Highland Park kids’ lead poisoning on decline
Last week’s report showing one in seven Highland Park kids who were tested had lead poisoning in 2016 represented an improvement over previous years, according to historic data that illustrates the legacy of lead exposure in Michigan’s oldest cities.
Nearly 38 percent of Highland Park children who had their blood tested had elevated blood lead levels in 2008, compared with 14 percent two years ago, according to Michigan Department of Health and Human Services records.
High blood lead levels can lead to developmental problems, behavioral disorders and learning difficulties, according to the federal Centers for Disease Control and Prevention. And research has shown that the effects of lead poisoning can be passed down for generations.
Though elevated blood lead levels have declined more than 42 percent statewide since 1998, exposure continues to endanger children who live in Michigan’s older urban communities, according to the 2016 Data Report from the state’s Childhood Lead Poisoning Prevention Program.
Highland Park had the highest percentage of kids with elevated blood lead levels every year from 2008 through 2016 when compared with Detroit, Adrian, Flint, Grand Rapids, Hamtramck, Jackson, Lansing and Muskegon. In Detroit, the percentage declined from 20.8 in 2008 to 8.8 percent in 2016.
Under federal guidelines, lead levels are considered elevated in children 6 and younger who have 5 micrograms per deciliter in their blood. In Flint, where hundreds of children were exposed to lead-tainted water after the city switched its water source in 2014, 2.4 percent of children tested had elevated blood lead levels in 2016.
It will likely take decades and millions of dollars to get rid of the lead that’s endangering kids in Highland Park, Detroit and the region’s urban areas, where many of the homes were built prior to 1978 when lead was banned from use in house paint. Homes built during that era also are likely to be connected to the local water system by lead service lines, including 125,000 such homes in Detroit, according to an estimate by the Detroit Water and Sewerage Department.
Wayne County in April was awarded a $2.9 million grant for lead abatement from the federal Department of Housing and Urban Development. But the money won’t go very far. The grant is for all of Wayne County, excluding Detroit.
To qualify for a grant through the Lead Safe Wayne County program, a child under 6 or a pregnant woman must reside in the home, and it must have been built before 1978, said Carol Austerberry, acting health officer for the Wayne County Health Department. There is also an income requirement.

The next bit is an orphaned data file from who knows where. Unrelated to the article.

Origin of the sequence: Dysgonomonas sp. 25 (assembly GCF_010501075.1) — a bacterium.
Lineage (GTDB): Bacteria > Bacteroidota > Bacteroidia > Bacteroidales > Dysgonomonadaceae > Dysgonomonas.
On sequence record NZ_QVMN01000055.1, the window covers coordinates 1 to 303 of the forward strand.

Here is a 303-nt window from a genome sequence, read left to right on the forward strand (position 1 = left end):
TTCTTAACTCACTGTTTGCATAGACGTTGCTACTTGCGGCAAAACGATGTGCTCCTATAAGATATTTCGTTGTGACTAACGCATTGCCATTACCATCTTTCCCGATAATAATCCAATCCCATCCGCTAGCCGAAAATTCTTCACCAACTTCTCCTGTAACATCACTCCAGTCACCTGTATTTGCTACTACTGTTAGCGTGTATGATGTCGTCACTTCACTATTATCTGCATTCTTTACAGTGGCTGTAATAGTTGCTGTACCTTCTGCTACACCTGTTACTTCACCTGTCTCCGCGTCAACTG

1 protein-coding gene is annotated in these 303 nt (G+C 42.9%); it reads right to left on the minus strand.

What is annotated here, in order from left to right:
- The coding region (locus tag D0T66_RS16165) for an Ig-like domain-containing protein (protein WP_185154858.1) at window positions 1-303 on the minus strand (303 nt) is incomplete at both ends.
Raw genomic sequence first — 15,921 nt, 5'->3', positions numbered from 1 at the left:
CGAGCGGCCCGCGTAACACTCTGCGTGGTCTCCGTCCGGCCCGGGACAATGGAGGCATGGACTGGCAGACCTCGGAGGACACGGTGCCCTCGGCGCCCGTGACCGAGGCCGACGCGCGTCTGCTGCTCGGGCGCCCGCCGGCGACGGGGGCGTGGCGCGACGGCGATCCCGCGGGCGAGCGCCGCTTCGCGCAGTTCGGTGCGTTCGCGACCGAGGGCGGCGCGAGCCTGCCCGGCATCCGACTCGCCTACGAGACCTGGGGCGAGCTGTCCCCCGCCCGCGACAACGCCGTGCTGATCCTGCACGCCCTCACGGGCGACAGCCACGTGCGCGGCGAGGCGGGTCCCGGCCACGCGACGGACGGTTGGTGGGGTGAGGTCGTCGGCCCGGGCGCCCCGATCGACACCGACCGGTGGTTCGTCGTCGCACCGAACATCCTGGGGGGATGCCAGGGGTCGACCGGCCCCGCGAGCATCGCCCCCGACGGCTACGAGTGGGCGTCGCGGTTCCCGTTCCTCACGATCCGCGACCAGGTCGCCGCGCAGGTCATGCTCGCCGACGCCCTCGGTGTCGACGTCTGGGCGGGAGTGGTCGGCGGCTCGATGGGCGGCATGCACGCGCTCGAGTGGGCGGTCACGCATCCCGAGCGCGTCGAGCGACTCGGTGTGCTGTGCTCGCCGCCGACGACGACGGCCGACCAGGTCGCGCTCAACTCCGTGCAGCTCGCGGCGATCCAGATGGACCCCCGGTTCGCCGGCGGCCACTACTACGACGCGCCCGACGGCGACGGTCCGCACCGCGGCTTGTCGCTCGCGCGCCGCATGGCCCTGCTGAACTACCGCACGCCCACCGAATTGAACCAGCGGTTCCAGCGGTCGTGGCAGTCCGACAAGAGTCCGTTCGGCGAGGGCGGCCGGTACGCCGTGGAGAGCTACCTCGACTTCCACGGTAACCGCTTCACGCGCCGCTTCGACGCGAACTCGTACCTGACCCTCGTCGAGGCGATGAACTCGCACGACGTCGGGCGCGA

“It’s very expensive (to remove lead from homes) because you have to do everything so carefully, from how you vet people to making sure everything is done correctly,” said Mary Sue Schottenfels, executive director of CLEARCorps Detroit, an environmental children’s health program that focuses on lead poisoning prevention and abatement.
CLEARCorps has contracts with the state of Michigan to do lead abatement in Detroit, where research has shown that housing demolitions have contributed to elevated blood lead levels in children. Her company previously also did state-funded lead abatement in Highland Park. But since the county received the federal HUD grant in April, the state no longer funds Highland Park lead abatement, Schottenfels said.
“Those houses in Highland Park are going to take a lot of money per house,” Schottenfels said, noting that lead abatement can cost $5,000 to $60,000 per home. She estimates the cost for an average Highland Park home at about $30,000.
“You have to do everything in a very safe manner, and it does jack up the cost. But many kids will cycle through those houses so you get a good bang for your buck.”
With hundreds of pre-1978 homes in his city, Highland Park Mayor Herbert Yopp is concerned that the funding will fall short. He says he spoke last week with State Rep. LaTanya Garrett, D-Detroit, to ask if the state could provide additional funding for lead abatement in the 11,000-resident community surrounded by Detroit.
“I’d like to have some direct funding for Highland Park,” Yopp said. “We are certainly concerned. We know some little kids even eat that stuff, and it is harmful.
“If their basing it on pre-1978 homes than the state needs to give us some money, because we’re a historic city.”